Tradition as a form of integration

Kali Tal learned how to weave from reading books and watching YouTube videos

By day, American expatriate Kali Tal helps epidemiologists write better research papers. At night she relaxes by weaving scarves. Weaving – a Swiss tradition – offers her an opportunity to be part of the Swiss community. Why do you weave?

Kali Tal: I do it because most of my work is so intellectual, and the product of it is so ephemeral. And when you weave, something comes out of your hands. When you're done you have a solid product and you can feel it and you can measure your progress and how many new techniques you've learned. So it's really rewarding to have something in my life that's solid. How big is your loom?

K.T. I have two different looms right now. One is 15 inches [38 cm] across and the other one is 35 inches [89 cm] across. How did you learn to weave?

K.T. I learned from books and watching YouTube videos. That's how I learn everything. That's how I learned how to make jewellery and how to bead and how to paint. All of the other crafts that I do as well. Do you always do it alone, or do you join other people?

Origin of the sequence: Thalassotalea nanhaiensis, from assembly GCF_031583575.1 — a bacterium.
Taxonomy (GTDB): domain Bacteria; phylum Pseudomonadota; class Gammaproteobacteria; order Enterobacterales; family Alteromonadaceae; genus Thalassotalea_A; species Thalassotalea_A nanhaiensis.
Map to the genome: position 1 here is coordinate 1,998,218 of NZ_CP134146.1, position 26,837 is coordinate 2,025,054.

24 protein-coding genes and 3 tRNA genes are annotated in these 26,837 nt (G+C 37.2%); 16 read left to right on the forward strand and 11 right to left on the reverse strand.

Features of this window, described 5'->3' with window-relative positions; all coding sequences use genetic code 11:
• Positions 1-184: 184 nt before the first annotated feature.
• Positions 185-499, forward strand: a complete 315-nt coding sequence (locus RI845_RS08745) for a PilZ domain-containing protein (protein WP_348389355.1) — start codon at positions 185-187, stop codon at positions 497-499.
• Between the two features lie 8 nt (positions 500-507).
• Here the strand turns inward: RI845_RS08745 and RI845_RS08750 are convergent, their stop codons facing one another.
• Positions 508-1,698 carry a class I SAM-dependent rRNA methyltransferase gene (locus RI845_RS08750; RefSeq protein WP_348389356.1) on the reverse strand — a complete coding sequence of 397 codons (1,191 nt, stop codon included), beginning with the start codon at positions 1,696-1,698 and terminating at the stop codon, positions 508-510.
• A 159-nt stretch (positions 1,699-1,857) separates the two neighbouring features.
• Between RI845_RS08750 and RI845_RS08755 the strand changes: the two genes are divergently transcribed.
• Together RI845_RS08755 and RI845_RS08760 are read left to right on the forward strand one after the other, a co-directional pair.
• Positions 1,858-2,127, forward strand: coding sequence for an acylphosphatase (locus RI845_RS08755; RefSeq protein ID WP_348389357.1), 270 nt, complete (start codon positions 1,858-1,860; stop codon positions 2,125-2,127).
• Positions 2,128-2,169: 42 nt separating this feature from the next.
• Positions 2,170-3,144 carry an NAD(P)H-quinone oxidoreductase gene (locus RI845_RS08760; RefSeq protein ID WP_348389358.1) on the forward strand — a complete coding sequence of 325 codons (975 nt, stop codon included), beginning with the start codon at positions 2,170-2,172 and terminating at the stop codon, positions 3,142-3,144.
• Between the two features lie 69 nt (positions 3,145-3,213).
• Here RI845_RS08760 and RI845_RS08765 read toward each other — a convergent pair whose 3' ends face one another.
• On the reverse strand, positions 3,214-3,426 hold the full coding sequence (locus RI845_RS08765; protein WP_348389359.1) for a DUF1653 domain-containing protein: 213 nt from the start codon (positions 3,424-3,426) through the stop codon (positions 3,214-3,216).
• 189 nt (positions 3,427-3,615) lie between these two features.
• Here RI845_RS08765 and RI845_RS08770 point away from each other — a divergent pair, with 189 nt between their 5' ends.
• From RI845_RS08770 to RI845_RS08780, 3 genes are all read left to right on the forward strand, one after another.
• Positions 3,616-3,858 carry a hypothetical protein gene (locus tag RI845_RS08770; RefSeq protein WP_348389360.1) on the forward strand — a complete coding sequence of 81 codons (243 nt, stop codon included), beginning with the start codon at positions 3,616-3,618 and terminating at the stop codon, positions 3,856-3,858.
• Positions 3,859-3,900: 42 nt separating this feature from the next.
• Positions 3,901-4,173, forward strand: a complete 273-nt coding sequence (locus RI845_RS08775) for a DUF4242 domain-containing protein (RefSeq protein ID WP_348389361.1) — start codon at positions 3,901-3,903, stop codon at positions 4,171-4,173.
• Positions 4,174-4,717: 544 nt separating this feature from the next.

K.T. Weaving is something I do most of the time by myself, but we have a knitting group which meets every Thursday, and we get together and I bring my hand loom – the small one – and everyone else knits. And we talk about yarn. It's a great way to socialise, and for me to hear a lot of Swiss German. It's not just foreigners? Americans?

K.T. It's all Swiss Germans and I'm the foreigner. It's a way to connect, and it's really good because it starts at around 6:30pm and it'll go to 10pm, and so I hear quite a lot of Swiss German. And it's a way to be comfortable even if I'm not speaking. It's a really lovely group of women and I love spending time with them.

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